K'ANG-HSI is a fountain pen created by Olga Aloy whose style takes its inspiration from the armour worn by Manchu steppes horsemen in 17th century China, under the reign of the K’ang-hsi emperor, who brought his dynasty and his country to the heights of glory. Excellent mounted archers, these horsemen were grouped into “banners”, a term that designated a formation of ten men. They were one of the main military components in the policy of unification and defence of the emperor. Their armour was based on silk and metal facing pieces, while the wood of their bows was protected by natural lacquer. With lacquer for the silk and scales of real gold for the metal facings.

Several months of work went into the making of this pen. Once the base layers had been laid, the gold spots were applied one by one and then coated with a further layer of lacquer. Once dried in the “furo”, a traditional cupboard in which the degree of humidity is kept at 80% and the temperature at 23º, the lacquer was painstakingly sanded until the gold reappeared at the surface, before applying the next layer of lacquer. No fewer than 18 to 20 layers were needed to achieve the effect of the little spots appearing to emerge like gold pebbles just skimming the surface of the lacquer, and to lend the decoration that silky sensuality characteristic of natural craft lacquers.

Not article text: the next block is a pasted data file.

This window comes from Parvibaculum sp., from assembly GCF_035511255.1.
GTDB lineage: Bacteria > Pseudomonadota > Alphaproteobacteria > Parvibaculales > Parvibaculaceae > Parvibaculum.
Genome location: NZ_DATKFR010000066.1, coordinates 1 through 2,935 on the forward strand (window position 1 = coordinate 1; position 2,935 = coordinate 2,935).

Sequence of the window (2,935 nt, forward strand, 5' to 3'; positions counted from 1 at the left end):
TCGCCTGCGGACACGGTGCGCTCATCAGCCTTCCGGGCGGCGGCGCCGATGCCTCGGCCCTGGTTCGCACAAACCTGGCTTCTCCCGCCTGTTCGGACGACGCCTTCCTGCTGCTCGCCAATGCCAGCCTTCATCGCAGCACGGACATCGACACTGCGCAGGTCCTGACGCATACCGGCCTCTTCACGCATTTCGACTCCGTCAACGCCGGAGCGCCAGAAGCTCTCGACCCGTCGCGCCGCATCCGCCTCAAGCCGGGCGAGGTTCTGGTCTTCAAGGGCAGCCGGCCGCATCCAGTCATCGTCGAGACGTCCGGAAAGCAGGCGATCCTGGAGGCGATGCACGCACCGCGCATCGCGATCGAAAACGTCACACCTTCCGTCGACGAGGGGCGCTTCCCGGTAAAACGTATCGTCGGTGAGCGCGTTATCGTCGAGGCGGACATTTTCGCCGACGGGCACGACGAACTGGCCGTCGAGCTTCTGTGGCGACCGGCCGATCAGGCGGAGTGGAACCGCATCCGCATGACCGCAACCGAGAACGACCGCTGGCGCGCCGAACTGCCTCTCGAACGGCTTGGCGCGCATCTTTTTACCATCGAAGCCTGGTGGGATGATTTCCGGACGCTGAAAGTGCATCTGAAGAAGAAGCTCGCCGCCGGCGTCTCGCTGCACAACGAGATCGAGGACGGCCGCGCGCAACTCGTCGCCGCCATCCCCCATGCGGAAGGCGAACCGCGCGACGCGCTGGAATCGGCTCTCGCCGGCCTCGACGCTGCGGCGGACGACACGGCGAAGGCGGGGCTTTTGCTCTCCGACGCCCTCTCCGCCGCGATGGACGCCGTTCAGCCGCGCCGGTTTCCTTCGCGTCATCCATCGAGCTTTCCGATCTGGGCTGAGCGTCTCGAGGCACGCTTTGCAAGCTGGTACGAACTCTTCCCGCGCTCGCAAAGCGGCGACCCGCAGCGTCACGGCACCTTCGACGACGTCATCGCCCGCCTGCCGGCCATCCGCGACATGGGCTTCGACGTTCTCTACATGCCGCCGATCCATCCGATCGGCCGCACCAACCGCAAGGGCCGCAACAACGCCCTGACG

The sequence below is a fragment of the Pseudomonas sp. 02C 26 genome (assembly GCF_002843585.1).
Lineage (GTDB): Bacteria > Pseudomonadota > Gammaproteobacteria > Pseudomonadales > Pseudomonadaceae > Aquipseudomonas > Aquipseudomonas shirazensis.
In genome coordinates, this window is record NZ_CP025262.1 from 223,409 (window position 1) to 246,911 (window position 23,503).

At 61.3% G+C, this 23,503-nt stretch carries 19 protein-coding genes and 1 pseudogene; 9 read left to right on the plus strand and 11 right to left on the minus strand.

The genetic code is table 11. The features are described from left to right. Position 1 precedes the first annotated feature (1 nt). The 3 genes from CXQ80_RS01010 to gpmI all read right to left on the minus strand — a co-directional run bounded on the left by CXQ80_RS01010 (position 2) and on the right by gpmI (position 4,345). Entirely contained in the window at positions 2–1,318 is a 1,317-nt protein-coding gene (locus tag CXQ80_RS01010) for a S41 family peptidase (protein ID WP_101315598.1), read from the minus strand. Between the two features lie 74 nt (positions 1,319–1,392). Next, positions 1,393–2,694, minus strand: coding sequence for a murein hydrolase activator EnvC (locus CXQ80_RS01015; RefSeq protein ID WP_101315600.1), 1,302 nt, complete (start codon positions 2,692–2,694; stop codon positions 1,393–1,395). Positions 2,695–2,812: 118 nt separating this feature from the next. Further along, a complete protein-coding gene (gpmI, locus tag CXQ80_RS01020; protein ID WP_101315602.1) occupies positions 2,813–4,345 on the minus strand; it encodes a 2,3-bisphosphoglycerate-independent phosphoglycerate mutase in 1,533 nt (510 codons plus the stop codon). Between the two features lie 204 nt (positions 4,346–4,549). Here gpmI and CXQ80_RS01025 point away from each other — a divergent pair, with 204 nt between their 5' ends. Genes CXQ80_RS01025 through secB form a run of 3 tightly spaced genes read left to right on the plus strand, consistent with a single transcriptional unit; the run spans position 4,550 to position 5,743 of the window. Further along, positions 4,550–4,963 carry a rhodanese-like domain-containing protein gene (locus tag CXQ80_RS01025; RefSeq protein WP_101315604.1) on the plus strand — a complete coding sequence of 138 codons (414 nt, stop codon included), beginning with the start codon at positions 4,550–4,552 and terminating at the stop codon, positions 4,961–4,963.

At the ends of the pen, and set for Olga by a master jeweller, is some rock crystal, a stone said to favour meditation and induce calmness and harmony, which the Greeks called “krustallos” because they thought it was ice created by the gods. And finally the clip, in silver gilt, clasping the summit before slipping down the hood like an arrow. The shaft of the capillary conduit is likewise lacquered, to provide sensuality to the touch and ensure a good grip, while the nib is made of gold and rhodium (18 carats, 750/1000) for writing comfort.